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Shein's controversial rise: How the fast-fashion giant is shaking up Europe's retail industry

Shein's controversial rise

As the online fast-fashion retailer Shein ramps up its efforts to win favor in Britain before its initial public offering (IPO), there is a notable increase in resistance from both Europe's retail industry and its legislators. This growing opposition highlights a complex interplay of economic, ethical, and competitive concerns surrounding Shein's operations in the region. The company, known for its ultra-low prices and rapid turnaround of fashion items, is viewed by many as a significant disruptor to traditional retail markets.

This disruption has triggered a multifaceted backlash from European industry players who are grappling with the implications of Shein's aggressive market strategies. This tension between Shein's expansion plans and European stakeholders' protective measures encapsulates a broader debate about the future of global trade, fair competition, and sustainable business practices.

Amidst the ongoing European Union elections, which see citizens from 27 countries casting their votes, European manufacturers of fabrics, clothes, leather goods, and shoes are actively urging future EU policymakers to safeguard the 1.5 million jobs within their sector. These manufacturers argue that the influx of low-cost products from companies like Shein constitutes a form of market "dumping," undermining local industries and leading to potential job losses. This plea to policymakers comes at a critical juncture, highlighting the interconnectedness of industrial policy and electoral outcomes.

The manufacturers' call to action underscores a broader concern about the economic sovereignty and resilience of the European manufacturing sector, which is increasingly feeling the pressure from global competition and market liberalization. The discourse around protecting local jobs and industries is not merely an economic argument but also a political one, reflecting deep-seated anxieties about globalization and its impact on national economies.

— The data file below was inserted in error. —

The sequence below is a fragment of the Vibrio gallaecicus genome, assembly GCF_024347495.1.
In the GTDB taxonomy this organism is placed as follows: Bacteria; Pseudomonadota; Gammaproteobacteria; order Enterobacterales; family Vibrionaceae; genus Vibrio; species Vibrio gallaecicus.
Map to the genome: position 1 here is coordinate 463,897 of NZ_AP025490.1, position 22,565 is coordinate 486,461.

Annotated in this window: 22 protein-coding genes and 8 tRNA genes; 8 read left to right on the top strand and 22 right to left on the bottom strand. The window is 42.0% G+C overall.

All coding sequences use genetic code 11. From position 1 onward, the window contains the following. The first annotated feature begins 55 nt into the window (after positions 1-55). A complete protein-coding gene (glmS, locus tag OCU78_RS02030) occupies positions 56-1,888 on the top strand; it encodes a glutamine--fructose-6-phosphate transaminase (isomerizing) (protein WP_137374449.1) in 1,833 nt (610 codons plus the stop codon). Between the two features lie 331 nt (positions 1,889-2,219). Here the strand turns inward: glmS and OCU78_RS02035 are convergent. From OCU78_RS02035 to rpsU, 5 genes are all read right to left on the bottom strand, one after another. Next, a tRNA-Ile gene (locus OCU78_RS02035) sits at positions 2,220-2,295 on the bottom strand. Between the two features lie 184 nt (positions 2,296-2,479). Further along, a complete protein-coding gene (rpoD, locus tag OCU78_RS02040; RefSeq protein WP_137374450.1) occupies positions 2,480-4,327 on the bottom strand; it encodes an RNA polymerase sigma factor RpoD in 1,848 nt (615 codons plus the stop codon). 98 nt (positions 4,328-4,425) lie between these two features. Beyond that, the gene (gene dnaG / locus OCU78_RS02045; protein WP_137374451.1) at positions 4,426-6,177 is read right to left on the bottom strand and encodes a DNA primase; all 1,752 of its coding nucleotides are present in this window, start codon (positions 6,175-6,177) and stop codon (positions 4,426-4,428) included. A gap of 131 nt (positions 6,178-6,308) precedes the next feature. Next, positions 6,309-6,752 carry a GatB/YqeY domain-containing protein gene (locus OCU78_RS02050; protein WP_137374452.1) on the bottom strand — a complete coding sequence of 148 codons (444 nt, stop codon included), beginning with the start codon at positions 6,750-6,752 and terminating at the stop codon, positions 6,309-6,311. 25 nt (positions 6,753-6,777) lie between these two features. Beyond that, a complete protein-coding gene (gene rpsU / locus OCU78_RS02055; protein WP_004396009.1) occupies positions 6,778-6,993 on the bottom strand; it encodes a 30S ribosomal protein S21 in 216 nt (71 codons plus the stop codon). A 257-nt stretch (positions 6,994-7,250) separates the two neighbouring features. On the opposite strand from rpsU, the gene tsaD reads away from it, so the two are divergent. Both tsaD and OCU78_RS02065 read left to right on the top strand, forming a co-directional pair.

Industrial policy has emerged as a pivotal issue in the European elections, with apparel manufacturers, retailers, and e-commerce companies striving to place the issue of cheap imports from China firmly on the political agenda. These stakeholders are invoking language similar to that used by EU officials concerning Chinese overcapacity in electric vehicles, framing the debate around the need for fair competition and market regulation. This strategic alignment with broader EU concerns about Chinese economic practices highlights a concerted effort to influence policy directions and protect European industries.

By drawing parallels with the electric vehicle sector, European apparel stakeholders are attempting to broaden the scope of the discussion, making it clear that the challenges posed by Chinese imports are not isolated but part of a larger pattern of economic disruption. This framing is designed to resonate with policymakers and the public, leveraging existing concerns about Chinese economic influence to galvanize support for protective measures.

The textiles, footwear, and leather industries in Europe are significant contributors to the continent's economy, boasting annual revenues exceeding 200 billion euros (approximately 220 billion USD). These industries house renowned fast-fashion brands like Zara and H&M, alongside some of the world's most prestigious luxury brands. Despite their substantial market presence and financial clout, the industry groups emphasize that 99% of the companies within these sectors are small or medium-sized enterprises (SMEs).

These SMEs are particularly susceptible to the pressures of intense global competition, as they lack the resources and scale of their larger counterparts to absorb market shocks and competitive threats. The industry's structure, dominated by SMEs, underscores the delicate balance between maintaining competitive markets and protecting local businesses from predatory pricing and unfair trade practices. This dynamic illustrates the broader challenges faced by European industries in navigating globalization while ensuring economic sustainability and job security for millions of workers.

Poland's e-commerce association has released a report asserting that Chinese state subsidies provide an unfair advantage to online marketplaces like Shein. According to the report, these subsidies enable Shein to offer extremely low-priced items, such as $5 T-shirts, $15 jeans, and $1 earrings, directly to consumers around the world. This pricing strategy, the association argues, undercuts European businesses, which cannot compete with such low-cost models without similar subsidies or supportive measures.